Book Review

My Friend Dahmer by Derf Backderf

a dark, engaging, affecting read

TW: sexual violence, gory violence

Derf Backderf is an American cartoonist and graphic novelist, and My Friend Dahmer is his 2012 graphic novel about the childhood and youth of the serial killer Jeffrey Dahmer, a man who murdered 17 young men and boys (some as young as 14) between the late 1970s and his final apprehension, following a botched attempt at an 18th murder, in 1991. Dahmer murdered men and boys, he dismembered them, he had sex with their corpses, he ate parts of them, he had sex with parts of their corpses, he destroyed and mangled and hid bodies and parts of bodies and he would have carried on doing more and more of this horror had he not been caught. Dahmer was found guilty – after confessing to everything he was believed to have done and a few other things that seemed to check out as actually him – and was sent to jail for the rest of his life. That rest of his life, though, wasn’t very long, as he was murdered by another inmate within three or four years of his arrest, though this had given him plenty of time to find God, seek forgiveness and – crucially – do some very high profile TV interviews, which I believe are available on YouTube. (I’m not going to look them up.) Why, then, is Derf Backderf, writing a comic book about this awful man? This man who ended almost twenty lives and whose actions, definitely, will have had direct repercussions upon the lives of hundreds, if not thousands, of grieving friends and family members? Was Derf being sensationalist, seeking attention by being graphic and disgusting and looking at someone unpleasant? Well, maybe, kinda, but what he was also doing was being reflective, writing memoir, telling his own version of a truth, because the serial killer Jeffrey Dahmer not only went to the same school as Backderf, but they were in the same school year and often in the same class. My Friend Dahmer is about the interactions the teenage Derf had with this – even then – visibly troubled young man, how Dahmer never fitted in, how his home life affected his behaviour and how – to the kids at school – this man was someone to be wary of. My Friend Dahmer isn’t a sensationalist piece about an “evil” bogeyman, it  is a nuanced and reflective piece of memoir questioning the responsibilities of a society towards those it allows to be pushed beyond the recoverable bounds of what it means to be a functional outsider…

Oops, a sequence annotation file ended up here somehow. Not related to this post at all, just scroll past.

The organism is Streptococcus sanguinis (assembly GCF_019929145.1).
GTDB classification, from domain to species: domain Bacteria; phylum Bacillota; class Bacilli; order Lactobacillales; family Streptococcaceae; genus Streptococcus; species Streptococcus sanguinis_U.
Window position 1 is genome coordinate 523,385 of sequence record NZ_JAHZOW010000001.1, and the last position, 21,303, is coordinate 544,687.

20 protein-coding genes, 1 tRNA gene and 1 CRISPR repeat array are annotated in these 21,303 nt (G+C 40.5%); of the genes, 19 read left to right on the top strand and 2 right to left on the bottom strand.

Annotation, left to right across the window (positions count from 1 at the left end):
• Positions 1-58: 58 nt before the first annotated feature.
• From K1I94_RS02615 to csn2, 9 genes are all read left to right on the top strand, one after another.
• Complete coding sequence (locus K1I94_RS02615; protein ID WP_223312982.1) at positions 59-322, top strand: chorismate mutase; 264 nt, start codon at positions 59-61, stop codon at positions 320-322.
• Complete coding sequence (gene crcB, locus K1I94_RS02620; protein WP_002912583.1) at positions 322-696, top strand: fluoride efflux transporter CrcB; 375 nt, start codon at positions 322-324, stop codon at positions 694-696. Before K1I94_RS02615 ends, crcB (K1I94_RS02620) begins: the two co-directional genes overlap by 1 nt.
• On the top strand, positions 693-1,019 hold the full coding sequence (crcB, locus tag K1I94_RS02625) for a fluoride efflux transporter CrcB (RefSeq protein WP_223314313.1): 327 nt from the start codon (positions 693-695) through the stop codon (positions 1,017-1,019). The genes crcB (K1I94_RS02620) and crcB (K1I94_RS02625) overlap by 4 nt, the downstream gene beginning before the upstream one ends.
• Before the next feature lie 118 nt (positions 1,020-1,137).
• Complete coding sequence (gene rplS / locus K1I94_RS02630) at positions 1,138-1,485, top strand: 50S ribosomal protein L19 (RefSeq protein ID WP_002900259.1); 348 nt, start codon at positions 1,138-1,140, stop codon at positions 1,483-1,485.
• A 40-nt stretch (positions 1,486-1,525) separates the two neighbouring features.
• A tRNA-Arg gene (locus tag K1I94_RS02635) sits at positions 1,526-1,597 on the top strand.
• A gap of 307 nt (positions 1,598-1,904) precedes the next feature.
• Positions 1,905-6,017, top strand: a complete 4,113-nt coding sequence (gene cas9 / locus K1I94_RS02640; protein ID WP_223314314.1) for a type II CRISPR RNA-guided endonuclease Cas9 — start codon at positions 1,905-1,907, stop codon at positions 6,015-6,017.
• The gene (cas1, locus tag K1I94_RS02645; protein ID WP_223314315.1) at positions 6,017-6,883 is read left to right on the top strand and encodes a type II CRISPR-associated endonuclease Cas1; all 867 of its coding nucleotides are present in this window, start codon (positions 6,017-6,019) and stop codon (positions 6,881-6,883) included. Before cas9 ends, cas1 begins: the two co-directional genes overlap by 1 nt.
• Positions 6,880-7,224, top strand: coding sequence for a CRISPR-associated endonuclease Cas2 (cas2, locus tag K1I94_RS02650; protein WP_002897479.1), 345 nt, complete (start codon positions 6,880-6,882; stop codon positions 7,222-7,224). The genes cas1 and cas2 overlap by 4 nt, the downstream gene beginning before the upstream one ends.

I started listening to a weird podcast a few months ago, called All Killa No Filla. In the podcast, two comedians (Rachel Fairburn and Kiri Pritchard-McLean) discuss a different serial killer each episode, interspersed with increasingly personal insights into their lives as youngish (i.e. about my age) women on the comedy circuit and in modern Britain. I’m not quite certain why I started listening to it, but I certainly continued because the presenters are both engaging and very funny, and the confusing shift of tone is something I very much enjoy. Though, to be honest, I’m not excited by violent or gory narratives, I am interested in psychological decline, in isolation, in “difference”, in exclusion. I’m also, formally, into texts that blend the serious and the casual, the deep and the shallow, the funny and the dark, the depressing and bleak with the optimistic and hopeful…

All Killa No Filla explores the relationship these two women have with serial killer narratives, rooting their mutual interest in a self-conscious sense of unease: knowing about the worst possible things that people (usually men) can do to people (usually women) allows them to feel more comfortable in life. This is their jokey justification: if you’re psychologically prepared for the absolute worst, whatever else life throws at you can’t be too bad, can it?